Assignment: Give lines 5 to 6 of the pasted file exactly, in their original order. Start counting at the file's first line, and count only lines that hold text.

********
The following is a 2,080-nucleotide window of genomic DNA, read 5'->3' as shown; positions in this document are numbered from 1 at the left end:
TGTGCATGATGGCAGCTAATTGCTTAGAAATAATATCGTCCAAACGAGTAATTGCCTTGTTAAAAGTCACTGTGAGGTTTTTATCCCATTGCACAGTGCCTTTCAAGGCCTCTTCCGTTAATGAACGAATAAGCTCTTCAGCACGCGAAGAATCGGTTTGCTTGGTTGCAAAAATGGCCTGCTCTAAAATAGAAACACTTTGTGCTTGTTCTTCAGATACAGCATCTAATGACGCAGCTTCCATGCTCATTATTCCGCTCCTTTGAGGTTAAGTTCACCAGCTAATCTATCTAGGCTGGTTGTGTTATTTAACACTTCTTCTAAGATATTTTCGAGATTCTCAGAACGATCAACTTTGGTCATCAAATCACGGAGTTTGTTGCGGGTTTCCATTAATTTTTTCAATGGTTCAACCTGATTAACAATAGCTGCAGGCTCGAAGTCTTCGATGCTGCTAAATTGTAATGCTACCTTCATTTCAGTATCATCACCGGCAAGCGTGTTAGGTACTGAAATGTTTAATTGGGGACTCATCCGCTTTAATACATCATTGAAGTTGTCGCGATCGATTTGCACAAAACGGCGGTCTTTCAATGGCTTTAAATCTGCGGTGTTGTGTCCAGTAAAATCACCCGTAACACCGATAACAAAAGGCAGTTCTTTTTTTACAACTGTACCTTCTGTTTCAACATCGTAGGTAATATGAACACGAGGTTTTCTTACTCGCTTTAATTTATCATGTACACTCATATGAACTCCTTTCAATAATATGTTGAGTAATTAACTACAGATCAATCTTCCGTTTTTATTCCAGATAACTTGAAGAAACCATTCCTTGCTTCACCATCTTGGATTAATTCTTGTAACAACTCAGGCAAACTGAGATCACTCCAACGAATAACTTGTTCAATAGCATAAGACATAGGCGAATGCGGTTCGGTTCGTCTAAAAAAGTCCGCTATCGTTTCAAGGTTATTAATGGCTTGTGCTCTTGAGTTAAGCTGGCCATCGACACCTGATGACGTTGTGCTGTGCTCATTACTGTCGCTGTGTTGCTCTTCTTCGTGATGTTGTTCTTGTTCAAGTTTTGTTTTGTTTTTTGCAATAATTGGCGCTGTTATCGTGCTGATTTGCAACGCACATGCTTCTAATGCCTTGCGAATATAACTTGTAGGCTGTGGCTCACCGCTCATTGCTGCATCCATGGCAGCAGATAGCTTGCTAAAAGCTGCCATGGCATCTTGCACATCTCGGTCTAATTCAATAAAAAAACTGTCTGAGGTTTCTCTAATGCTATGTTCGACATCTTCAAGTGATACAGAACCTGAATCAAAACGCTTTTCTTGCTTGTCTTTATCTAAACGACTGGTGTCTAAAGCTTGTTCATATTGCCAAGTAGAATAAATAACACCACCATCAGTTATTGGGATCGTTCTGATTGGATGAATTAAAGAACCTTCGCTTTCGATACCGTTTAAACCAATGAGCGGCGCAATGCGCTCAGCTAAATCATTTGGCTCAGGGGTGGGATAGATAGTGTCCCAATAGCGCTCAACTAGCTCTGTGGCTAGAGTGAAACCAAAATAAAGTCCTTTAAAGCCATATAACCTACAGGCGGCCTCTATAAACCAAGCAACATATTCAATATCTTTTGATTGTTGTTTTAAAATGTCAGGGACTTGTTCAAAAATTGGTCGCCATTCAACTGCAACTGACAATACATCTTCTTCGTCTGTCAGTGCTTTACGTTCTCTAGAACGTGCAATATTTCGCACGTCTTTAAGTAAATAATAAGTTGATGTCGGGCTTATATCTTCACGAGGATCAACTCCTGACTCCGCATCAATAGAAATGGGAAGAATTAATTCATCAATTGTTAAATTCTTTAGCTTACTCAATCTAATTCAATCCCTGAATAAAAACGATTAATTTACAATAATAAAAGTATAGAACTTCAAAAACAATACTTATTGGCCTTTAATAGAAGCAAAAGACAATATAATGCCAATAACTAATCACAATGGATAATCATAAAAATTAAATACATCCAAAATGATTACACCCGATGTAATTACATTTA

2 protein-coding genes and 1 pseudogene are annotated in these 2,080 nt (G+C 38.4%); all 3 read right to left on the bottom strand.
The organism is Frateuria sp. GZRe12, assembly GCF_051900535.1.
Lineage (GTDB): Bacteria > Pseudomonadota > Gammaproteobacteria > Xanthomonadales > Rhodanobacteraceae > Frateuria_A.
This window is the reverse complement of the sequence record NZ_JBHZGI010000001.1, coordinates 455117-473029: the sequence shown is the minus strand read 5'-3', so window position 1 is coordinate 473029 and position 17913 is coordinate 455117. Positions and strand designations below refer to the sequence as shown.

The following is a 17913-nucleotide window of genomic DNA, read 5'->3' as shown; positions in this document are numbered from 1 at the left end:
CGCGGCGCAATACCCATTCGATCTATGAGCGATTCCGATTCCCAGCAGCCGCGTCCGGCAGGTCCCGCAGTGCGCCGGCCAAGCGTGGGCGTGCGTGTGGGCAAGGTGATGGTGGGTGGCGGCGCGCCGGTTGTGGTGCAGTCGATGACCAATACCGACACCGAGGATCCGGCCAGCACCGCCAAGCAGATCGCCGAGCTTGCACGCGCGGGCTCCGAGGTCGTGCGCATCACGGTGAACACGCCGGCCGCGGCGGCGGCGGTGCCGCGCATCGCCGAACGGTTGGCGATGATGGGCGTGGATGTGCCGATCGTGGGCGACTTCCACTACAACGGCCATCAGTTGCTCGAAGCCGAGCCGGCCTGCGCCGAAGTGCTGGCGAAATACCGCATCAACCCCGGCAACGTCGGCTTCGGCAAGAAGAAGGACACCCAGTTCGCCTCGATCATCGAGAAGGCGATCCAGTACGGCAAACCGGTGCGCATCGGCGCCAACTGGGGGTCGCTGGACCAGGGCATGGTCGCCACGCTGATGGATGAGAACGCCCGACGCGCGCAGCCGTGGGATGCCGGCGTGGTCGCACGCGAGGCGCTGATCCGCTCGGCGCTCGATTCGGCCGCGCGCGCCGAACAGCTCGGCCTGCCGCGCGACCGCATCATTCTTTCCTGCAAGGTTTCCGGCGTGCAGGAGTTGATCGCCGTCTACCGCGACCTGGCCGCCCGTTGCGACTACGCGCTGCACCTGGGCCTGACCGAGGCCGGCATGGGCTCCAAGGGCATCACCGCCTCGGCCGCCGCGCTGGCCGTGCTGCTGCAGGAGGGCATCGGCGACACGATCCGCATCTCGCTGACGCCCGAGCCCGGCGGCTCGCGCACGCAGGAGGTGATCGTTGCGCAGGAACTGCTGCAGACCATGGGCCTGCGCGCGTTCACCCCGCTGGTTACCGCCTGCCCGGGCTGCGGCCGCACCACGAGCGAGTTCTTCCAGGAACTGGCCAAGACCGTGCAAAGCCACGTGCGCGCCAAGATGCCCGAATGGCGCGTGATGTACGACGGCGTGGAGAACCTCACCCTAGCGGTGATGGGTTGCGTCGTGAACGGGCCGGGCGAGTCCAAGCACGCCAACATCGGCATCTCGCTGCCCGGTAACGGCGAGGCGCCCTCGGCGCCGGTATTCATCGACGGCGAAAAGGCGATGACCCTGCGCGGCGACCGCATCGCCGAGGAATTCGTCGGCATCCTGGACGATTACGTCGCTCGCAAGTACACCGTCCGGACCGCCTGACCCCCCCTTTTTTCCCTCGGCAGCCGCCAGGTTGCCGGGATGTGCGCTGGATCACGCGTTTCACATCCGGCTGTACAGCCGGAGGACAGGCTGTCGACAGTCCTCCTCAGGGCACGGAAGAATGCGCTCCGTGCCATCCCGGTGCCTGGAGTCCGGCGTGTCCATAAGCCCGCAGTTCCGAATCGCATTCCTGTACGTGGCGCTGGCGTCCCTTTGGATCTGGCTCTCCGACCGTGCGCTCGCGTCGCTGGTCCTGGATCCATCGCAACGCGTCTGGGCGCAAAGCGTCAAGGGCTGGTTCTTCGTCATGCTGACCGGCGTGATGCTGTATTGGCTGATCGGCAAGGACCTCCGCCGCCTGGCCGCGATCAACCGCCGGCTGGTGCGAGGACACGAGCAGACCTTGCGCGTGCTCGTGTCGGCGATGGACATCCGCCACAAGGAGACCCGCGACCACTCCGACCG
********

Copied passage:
Lineage (GTDB): Bacteria > Pseudomonadota > Gammaproteobacteria > Xanthomonadales > Rhodanobacteraceae > Frateuria_A.
This window is the reverse complement of the sequence record NZ_JBHZGI010000001.1, coordinates 455117-473029: the sequence shown is the minus strand read 5'-3', so window position 1 is coordinate 473029 and position 17913 is coordinate 455117. Positions and strand designations below refer to the sequence as shown.